Why Choose Broberg Eye Care for Your PRK Surgery

You should look at vision correction procedures like PRK surgery as an investment. Although these surgeries have higher upfront costs, patients can save money on glasses and contact lenses for years to come. At Broberg Eye Care, we offer a comprehensive scope of eye care and vision correction surgeries from highly educated doctors. We use state-of-the-art technology and advanced surgical techniques to provide our patients the best results possible.

Since they use similar surgical techniques, LASIK and PRK offer comparable results, allowing patients to experience clearer vision. LASIK is a more popular procedure than PRK surgery because of its shorter healing time, which allows patients to get back to their lives more quickly. LASIK patients’ vision also typically stabilizes more quickly than PRK patients’. LASIK has a slightly lower risk of side effects like infection or blurriness, and patients typically experience less post-operative discomfort since their corneas remain largely intact. However, some patients are ineligible for LASIK because their corneas are too thin for flap creation. In addition, creating a corneal flap can sometimes cause complications, such as infection, that patients may wish to avoid. PRK also provides more direct access to the stromal tissue, making the reshaping process simpler.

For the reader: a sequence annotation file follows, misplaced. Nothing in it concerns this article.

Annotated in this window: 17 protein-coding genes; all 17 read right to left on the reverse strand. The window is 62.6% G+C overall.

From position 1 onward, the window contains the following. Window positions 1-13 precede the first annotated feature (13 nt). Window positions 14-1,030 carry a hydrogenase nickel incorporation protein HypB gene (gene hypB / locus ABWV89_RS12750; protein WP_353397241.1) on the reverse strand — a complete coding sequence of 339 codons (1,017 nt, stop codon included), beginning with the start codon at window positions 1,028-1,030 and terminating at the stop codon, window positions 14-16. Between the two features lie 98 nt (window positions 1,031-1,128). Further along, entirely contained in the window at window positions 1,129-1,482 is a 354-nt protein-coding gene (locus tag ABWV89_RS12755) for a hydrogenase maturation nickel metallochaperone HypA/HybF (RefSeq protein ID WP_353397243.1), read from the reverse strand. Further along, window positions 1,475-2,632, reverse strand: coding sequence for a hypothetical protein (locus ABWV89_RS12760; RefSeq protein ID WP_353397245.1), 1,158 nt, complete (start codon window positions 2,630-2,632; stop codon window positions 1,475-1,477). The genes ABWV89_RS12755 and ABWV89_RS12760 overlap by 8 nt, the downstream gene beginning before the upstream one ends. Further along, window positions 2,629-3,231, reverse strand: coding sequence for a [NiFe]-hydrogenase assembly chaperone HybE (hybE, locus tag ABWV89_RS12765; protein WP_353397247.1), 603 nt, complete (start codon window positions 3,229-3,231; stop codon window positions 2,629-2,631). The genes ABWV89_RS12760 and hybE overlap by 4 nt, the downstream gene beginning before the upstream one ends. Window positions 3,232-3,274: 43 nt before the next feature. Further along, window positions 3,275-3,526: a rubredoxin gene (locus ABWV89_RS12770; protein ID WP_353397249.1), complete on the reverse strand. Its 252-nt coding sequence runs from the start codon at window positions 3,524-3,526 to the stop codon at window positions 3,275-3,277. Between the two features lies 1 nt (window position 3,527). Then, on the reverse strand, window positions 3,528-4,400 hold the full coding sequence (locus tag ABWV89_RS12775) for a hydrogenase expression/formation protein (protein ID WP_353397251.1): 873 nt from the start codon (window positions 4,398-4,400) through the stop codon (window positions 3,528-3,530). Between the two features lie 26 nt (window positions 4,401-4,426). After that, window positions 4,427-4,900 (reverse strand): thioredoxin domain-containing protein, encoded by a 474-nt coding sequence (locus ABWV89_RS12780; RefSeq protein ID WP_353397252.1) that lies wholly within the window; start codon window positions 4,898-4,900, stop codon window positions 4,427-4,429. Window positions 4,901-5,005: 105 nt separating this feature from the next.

Each surgery has distinct pros and cons. If you have sufficient corneal tissue and want a shorter healing time, you will likely opt for LASIK. If you have a thin epithelium and are concerned about flap complications, PRK may be better for you. Our ophthalmologists can discuss your options and help you decide which surgery may be right for you at your initial consultation.